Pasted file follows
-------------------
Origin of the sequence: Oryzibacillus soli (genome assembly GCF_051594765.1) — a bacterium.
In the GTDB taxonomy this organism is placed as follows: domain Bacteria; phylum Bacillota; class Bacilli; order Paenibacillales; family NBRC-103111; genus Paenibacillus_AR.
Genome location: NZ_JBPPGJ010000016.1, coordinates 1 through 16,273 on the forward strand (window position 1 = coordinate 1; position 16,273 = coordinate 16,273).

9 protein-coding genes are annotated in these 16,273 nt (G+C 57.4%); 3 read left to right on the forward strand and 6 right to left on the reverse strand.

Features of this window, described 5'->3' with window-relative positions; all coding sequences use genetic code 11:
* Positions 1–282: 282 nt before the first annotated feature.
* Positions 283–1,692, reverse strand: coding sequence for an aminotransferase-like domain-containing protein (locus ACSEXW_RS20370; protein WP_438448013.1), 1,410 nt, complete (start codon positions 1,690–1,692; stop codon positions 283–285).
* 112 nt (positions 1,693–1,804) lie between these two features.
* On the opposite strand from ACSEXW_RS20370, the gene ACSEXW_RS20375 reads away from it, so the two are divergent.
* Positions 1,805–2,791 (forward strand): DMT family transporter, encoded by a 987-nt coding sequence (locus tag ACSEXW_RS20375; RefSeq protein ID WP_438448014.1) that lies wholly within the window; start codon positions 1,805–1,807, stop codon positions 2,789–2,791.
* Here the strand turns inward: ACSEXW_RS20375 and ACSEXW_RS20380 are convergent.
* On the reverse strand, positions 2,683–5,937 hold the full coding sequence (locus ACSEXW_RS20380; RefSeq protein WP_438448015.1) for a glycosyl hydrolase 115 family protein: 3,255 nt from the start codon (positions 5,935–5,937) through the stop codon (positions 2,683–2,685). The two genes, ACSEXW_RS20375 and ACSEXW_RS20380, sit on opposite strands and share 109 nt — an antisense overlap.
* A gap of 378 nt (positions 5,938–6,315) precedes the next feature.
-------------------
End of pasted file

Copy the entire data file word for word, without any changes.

Origin of the sequence: Oryzibacillus soli (genome assembly GCF_051594765.1) — a bacterium.
In the GTDB taxonomy this organism is placed as follows: domain Bacteria; phylum Bacillota; class Bacilli; order Paenibacillales; family NBRC-103111; genus Paenibacillus_AR.
Genome location: NZ_JBPPGJ010000016.1, coordinates 1 through 16,273 on the forward strand (window position 1 = coordinate 1; position 16,273 = coordinate 16,273).

9 protein-coding genes are annotated in these 16,273 nt (G+C 57.4%); 3 read left to right on the forward strand and 6 right to left on the reverse strand.

Features of this window, described 5'->3' with window-relative positions; all coding sequences use genetic code 11:
* Positions 1–282: 282 nt before the first annotated feature.
* Positions 283–1,692, reverse strand: coding sequence for an aminotransferase-like domain-containing protein (locus ACSEXW_RS20370; protein WP_438448013.1), 1,410 nt, complete (start codon positions 1,690–1,692; stop codon positions 283–285).
* 112 nt (positions 1,693–1,804) lie between these two features.
* On the opposite strand from ACSEXW_RS20370, the gene ACSEXW_RS20375 reads away from it, so the two are divergent.
* Positions 1,805–2,791 (forward strand): DMT family transporter, encoded by a 987-nt coding sequence (locus tag ACSEXW_RS20375; RefSeq protein ID WP_438448014.1) that lies wholly within the window; start codon positions 1,805–1,807, stop codon positions 2,789–2,791.
* Here the strand turns inward: ACSEXW_RS20375 and ACSEXW_RS20380 are convergent.
* On the reverse strand, positions 2,683–5,937 hold the full coding sequence (locus ACSEXW_RS20380; RefSeq protein WP_438448015.1) for a glycosyl hydrolase 115 family protein: 3,255 nt from the start codon (positions 5,935–5,937) through the stop codon (positions 2,683–2,685). The two genes, ACSEXW_RS20375 and ACSEXW_RS20380, sit on opposite strands and share 109 nt — an antisense overlap.
* A gap of 378 nt (positions 5,938–6,315) precedes the next feature.